On July 22, 2014, police officers arrested over 100 members of law enforcement as part of an ongoing investigation regarding widespread illegal wiretapping and invasion of privacy without just cause. The probe dated back to a massive eavesdropping scandal that the authorities uncovered back in February 2014 relating to the surveillance of thousands of journalists, academics, politicians and senior government officials. Although scores of police officers and members of the judiciary have since been reassigned or suspended, the July 22 operation marked the first concrete response from the Turkish judiciary. An Istanbul court has subsequently ordered the formal arrest of key police officers on charges of espionage, document fraud and illegal wiretapping. As such, the Gülenist shadow state has come under an unprecedented level of public and legal scrutiny.
Over the last several decades, the Gülen Movement has branched out from its educational activities and formed a shadow state at the intersection of law enforcement, the judiciary and the bureaucracy to abuse the official powers of its operatives to pursue its own agenda. In recent years, this powerful group of government officials began to take charge of entire institutions and served the interests of the Gülen Movement rather than follow the official agenda of these institutions. The power that this shadow state had accumulated became visible for the first time when an affiliated public prosecutor ordered the police to detain Hakan Fidan, who serves as head of the National Intelligence Organization (MİT), for questioning on Feb. 7, 2012. The controversial event marked the beginning of an ever-deepening conflict between the administration and the Gülen Movement. Although the Gülen Movement refrained from associating itself with past controversies surrounding irregularities in key court cases including the Ergenekon, Sledgehammer (Balyoz) and KCK (Kurdish Communities Union) trials, they have rushed to the defense of their operatives inside law enforcement to prevent legal action against other components of their shadow state.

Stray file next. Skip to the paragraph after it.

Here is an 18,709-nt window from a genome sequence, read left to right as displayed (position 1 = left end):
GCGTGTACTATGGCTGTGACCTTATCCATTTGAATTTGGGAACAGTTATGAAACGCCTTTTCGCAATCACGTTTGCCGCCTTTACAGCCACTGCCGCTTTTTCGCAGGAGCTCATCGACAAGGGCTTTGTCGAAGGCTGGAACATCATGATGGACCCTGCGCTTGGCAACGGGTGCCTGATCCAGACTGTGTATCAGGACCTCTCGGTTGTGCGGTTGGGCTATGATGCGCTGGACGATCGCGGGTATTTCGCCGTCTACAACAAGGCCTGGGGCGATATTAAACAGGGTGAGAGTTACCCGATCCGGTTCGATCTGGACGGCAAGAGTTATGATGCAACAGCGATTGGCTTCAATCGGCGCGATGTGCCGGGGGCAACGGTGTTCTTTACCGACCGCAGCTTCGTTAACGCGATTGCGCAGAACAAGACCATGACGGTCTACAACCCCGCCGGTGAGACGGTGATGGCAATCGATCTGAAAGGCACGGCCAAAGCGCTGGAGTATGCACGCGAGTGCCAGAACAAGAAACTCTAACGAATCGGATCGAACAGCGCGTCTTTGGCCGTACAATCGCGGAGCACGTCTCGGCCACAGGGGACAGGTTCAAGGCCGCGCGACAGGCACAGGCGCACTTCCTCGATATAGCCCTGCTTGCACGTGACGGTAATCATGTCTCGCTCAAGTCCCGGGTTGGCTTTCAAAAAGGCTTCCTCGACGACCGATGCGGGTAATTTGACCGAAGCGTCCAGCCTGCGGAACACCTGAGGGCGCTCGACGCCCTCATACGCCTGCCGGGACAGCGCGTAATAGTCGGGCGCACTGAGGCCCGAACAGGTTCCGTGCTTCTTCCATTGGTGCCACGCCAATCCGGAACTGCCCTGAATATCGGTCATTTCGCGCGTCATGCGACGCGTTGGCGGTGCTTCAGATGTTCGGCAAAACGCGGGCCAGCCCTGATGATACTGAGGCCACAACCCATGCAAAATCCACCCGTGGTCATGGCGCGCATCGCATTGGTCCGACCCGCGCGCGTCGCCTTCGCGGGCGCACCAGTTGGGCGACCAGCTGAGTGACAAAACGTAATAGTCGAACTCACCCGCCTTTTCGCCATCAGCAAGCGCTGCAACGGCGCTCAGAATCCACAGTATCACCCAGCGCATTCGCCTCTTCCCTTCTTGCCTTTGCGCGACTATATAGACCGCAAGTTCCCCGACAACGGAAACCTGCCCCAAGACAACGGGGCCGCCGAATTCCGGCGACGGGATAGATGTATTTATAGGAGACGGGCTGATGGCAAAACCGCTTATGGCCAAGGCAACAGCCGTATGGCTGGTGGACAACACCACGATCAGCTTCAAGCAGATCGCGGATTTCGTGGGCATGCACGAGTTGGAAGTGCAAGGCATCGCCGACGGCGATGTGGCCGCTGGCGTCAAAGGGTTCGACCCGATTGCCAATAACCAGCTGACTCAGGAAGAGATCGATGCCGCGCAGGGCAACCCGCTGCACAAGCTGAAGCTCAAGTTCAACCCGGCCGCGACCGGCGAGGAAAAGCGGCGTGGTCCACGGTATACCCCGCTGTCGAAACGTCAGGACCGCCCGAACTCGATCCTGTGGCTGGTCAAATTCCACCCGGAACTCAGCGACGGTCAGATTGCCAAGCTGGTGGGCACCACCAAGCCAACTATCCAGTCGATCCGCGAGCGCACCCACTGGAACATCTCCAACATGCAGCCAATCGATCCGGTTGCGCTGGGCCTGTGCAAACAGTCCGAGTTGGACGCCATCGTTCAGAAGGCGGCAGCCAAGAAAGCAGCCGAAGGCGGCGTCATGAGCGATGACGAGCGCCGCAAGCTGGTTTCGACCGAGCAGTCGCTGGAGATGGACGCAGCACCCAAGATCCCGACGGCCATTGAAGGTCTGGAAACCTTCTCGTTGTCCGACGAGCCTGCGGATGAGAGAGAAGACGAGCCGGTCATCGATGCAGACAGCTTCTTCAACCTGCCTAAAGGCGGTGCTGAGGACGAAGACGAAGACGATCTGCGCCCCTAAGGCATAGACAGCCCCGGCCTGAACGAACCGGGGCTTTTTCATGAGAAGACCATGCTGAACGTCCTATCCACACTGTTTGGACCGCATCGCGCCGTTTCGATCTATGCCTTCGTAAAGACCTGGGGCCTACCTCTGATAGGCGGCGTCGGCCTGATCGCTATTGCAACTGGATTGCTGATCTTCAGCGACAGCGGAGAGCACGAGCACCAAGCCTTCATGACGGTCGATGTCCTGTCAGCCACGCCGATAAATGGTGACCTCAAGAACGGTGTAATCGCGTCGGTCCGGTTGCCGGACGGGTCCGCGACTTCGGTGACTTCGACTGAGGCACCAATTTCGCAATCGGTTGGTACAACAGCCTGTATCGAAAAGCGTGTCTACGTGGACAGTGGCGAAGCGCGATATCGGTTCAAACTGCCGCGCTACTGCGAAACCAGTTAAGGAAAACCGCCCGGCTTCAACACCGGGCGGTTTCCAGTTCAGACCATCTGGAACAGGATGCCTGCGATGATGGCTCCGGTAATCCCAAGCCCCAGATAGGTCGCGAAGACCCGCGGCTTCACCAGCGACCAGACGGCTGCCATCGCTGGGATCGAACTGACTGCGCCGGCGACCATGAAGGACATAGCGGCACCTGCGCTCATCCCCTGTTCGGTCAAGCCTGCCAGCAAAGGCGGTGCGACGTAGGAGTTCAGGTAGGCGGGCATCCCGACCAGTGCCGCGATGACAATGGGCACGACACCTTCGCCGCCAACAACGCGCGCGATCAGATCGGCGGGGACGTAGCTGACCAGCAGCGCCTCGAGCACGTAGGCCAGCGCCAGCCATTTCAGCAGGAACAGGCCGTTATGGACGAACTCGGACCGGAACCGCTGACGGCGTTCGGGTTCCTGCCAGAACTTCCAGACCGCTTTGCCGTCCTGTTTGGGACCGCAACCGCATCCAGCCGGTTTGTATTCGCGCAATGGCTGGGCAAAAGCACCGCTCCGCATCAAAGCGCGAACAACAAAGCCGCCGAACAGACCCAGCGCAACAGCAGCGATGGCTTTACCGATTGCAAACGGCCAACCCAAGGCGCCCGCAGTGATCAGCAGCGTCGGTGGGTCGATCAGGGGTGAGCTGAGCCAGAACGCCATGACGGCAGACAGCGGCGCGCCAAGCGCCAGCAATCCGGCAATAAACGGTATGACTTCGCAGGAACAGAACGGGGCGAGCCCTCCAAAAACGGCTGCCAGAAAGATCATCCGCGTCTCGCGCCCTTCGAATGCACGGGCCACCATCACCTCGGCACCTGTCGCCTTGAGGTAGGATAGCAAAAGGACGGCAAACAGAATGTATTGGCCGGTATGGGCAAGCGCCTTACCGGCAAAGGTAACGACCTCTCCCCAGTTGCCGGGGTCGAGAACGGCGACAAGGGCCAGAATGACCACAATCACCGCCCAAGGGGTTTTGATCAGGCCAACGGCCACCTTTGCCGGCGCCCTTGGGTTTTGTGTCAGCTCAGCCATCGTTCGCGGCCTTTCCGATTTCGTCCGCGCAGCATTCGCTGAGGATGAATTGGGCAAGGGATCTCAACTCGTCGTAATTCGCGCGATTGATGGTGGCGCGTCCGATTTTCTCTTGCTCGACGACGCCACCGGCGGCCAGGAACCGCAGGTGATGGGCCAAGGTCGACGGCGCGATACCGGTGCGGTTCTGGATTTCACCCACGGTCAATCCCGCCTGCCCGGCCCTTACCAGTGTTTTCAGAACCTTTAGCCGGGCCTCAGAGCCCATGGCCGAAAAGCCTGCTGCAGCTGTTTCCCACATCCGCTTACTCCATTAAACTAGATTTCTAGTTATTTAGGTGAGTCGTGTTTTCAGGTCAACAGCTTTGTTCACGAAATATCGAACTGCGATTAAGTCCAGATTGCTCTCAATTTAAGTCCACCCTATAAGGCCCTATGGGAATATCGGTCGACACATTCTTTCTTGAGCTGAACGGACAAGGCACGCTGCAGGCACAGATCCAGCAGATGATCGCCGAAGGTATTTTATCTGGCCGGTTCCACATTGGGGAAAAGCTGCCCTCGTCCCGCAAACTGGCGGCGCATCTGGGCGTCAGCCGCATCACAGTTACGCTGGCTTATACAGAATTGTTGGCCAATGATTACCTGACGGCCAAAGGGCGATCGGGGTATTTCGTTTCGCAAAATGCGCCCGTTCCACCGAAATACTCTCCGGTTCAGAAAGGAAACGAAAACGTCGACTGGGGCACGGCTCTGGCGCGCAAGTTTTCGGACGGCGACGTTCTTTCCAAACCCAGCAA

Having received a record number of votes in the most recent local elections four months ago, senior members of the administration have repeatedly indicated that they were determined to hold the Gülen Movement accountable for their crimes. Meanwhile, the movement's crusade against Turkey's elected government has caused outrage across the nation, including in Gülenist strongholds. The authorities have also identified the Gülen Movement as a covert organization working against the country's national interests and issued a warning to their sponsors in the international arena, including the U.S., from where the movement currently operates. The U.S. government has been following the legal action closely and would have little reason to resist if Turkey proceeds to issue a Red Notice through Interpol for the arrest and extradition of Fethullah Gülen, the movement's Pennsylvania-based leader. After all, standing in solidarity with a controversial movement whose members are accused of criminal activities would inevitably hurt U.S. interests in Turkey and the broader region.
Addressing the problem of shadow states inside Turkey's bureaucracy represents crucial element of strengthening the rule of law and improving the transparency and accountability of government. In this regard, the implications of the ongoing episode extend beyond the Gülen Movement itself and relate to the ways in which Turkish society can strike a healthy balance between individual liberties and the constitutional right to privacy and crime prevention. Mass surveillance, which has been a priority item on the political agenda of various nations at least since the NSA scandal, affects every member of our society regardless of their politics, age, ethnicity and religious affiliation and infringes on the constitutional rights of Turkey's citizens.
It goes without saying that the people of Turkey must demand swift and rapid justice in one of the worst violations of privacy in the nation's history. At the same time, the government has a right to take necessary measures to ensure national security and prevent acts of espionage. The authorities, in turn, have an obligation to the victims and their families to present concrete evidence in the court of law and make sure that procedural mistakes do not undermine the credibility of the proceedings. The July 22 operation marks the end of the road for the Gülenist shadow state, and sends a strong message to others about consequences.